Election leaders maintain their edge

With only about 5,000 ballots left to be counted Friday afternoon, elections in Island County wrapped up with vote margins closing on a series of tight races, and all but one incumbent apparently being bumped from office.

In all but one race, winners were Democrats, which bucks the national trend for an historic election in which Republicans gained majority control of the House and the Senate.

Though a final tally won’t be completed and certified until next week, it appears that the early results of local races will hold, with Democrat write-in challenger Sharon Franzen defeating Jane Koetje for Island County Clerk, Democrat Linda Riffe beating incumbent treasurer Maxine Sauter, Republican challenger Bill Byrd edging out incumbent Democrat County Commissioner Bill Thorn, and Democrat Prosecutor Greg Banks fending off lame-duck Republican Kelly Barlean.

Perhaps the biggest surprise was Franzen, who mounted a grass-roots campaign for the clerk’s position after being dismissed as deputy clerk by Koetje in mid August. Over the course of this week’s ballot counting, Franzen held to a steady 650 vote lead, finishing Friday with 10,524 votes to Koetje’s 9876.

Thorn has steadily narrowed the gap on Byrd’s initial lead, though time is running short on the Democratic incumbent. Wednesday morning, Thorn was trailing by only 432 votes; by Friday, that margin had narrowed to 329, with Thorn totalling 9,757 to Byrd’s 10,086.

Between Tuesday and Friday afternoon, 3,399 more ballots had been counted; in that time, Thorn has closed the gap by 103 votes. At this rate, he’s averaged to gain about 165 votes by the time the remaining ballots are counted — not quite enough to overtake Byrd.

Thorn, who won his race for commissioner four years ago by a 38-vote margin over then-incumbent Tom Shaughnessy, said Thursday that Byrd’s lead is not guaranteed to hold.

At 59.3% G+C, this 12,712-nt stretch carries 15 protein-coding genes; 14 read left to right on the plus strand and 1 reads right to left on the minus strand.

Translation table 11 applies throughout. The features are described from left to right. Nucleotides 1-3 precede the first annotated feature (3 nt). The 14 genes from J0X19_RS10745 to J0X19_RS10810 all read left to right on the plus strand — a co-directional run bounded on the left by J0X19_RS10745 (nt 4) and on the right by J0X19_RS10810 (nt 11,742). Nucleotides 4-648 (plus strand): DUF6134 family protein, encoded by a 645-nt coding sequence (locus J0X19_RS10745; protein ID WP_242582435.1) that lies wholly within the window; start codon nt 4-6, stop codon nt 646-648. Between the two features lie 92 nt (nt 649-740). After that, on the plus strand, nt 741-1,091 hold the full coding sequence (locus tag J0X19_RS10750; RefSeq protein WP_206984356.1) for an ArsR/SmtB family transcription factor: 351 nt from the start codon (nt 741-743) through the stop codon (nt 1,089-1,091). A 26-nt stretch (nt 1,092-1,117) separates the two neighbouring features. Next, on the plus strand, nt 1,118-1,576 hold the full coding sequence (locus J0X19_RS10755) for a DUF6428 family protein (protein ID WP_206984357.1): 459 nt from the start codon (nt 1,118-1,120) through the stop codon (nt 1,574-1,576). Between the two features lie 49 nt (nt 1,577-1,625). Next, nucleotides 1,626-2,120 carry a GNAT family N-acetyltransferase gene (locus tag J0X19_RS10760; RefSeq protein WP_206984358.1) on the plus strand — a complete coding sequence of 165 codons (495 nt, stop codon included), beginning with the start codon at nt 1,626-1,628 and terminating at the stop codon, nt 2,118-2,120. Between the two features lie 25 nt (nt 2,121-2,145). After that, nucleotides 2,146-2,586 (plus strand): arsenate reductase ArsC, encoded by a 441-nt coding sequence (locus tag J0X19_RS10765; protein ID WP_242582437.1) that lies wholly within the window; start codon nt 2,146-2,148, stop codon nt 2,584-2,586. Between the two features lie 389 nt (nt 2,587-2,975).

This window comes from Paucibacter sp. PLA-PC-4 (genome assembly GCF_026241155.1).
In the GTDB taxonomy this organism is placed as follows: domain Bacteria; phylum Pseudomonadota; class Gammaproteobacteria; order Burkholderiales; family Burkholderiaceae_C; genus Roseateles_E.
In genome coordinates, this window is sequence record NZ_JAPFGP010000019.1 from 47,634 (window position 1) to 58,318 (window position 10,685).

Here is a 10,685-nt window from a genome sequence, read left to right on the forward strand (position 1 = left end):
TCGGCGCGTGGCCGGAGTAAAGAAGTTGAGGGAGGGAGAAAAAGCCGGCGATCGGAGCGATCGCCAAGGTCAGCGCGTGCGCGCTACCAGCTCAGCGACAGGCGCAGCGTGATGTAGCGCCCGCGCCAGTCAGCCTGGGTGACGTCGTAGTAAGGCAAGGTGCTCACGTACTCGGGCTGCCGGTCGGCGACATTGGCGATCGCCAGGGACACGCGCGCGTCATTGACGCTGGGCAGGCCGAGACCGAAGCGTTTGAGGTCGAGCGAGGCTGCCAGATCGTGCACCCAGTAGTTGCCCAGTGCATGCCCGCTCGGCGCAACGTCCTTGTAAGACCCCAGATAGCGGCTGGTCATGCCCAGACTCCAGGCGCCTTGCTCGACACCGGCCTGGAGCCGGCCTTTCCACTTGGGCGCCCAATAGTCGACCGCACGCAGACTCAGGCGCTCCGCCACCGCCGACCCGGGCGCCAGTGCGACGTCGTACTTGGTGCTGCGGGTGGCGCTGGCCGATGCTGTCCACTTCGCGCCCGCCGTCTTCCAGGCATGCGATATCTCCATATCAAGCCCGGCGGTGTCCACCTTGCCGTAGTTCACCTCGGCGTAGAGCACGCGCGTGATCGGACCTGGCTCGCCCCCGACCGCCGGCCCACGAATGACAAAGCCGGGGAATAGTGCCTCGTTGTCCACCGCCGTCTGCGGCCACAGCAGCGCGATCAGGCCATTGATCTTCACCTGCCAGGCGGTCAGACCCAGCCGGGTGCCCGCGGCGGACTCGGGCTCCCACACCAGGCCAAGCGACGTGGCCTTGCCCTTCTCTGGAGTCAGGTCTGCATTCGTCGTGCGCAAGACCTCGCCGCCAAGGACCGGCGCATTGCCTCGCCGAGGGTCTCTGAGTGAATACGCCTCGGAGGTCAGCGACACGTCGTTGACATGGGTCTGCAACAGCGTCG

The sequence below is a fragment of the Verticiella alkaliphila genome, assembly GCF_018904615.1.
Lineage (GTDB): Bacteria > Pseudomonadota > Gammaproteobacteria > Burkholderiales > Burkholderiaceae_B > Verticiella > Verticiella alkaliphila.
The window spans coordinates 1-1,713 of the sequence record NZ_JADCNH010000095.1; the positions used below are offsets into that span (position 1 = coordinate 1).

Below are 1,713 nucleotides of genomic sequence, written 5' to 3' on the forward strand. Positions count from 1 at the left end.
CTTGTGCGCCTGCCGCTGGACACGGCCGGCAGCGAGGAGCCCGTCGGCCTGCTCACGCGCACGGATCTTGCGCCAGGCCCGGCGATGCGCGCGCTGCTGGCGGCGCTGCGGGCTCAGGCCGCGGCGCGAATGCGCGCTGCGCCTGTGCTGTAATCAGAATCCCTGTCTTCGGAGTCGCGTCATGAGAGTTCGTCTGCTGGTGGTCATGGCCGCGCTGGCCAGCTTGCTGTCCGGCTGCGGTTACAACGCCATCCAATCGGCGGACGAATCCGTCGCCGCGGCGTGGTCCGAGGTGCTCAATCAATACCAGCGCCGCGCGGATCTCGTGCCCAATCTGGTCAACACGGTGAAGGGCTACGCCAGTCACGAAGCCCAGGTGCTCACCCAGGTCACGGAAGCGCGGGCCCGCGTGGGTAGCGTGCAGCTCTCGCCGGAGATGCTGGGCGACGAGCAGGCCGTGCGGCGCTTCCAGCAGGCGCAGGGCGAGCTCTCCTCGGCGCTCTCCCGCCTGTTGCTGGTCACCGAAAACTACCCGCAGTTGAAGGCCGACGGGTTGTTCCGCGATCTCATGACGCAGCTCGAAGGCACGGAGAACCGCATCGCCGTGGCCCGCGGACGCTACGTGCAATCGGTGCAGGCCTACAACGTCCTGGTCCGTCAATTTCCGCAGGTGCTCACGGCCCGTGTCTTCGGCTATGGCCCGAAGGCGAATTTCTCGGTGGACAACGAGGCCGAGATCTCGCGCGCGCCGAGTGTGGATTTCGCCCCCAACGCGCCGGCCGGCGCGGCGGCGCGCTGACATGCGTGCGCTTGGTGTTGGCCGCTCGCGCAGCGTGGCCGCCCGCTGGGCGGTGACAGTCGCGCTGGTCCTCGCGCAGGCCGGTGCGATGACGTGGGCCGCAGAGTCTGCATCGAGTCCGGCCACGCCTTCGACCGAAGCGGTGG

“Historically, they’ve been close,” Thorn said of elections in his district, which includes Camano Island and Whidbey north of Oak Harbor. “I didn’t expect this to be any different,” he added.

More decisive is Banks’ growing lead over Barlean. Since Wednesday morning, the gap has increased from 1,559 votes to nearly 2,000 for Banks by Friday. At last count, the tally was 11,183 to 9,262.

With the vote margin increasing since election night, Banks said Thursday he’s confident of retaining his job as county prosecutor.

“I’ve learned that in elections, the best you can do is guess,” Banks said.

Riffe, a local school administrator, has maintained a fairly safe lead over incumbent treasurer Sauter. After a feisty campaign in which Riffe criticized Sauter’s management of her office — especially in light of a series of state auditor reports questioning the treasurer’s lack of financial controls — it appears voters were convinced that a change was necessary.

By Friday, Riffe’s lead had increased by about 400 votes over initial results; the final count at the end of the week had Sauter trailing with 9,387 votes to Riffe’s 11,138.

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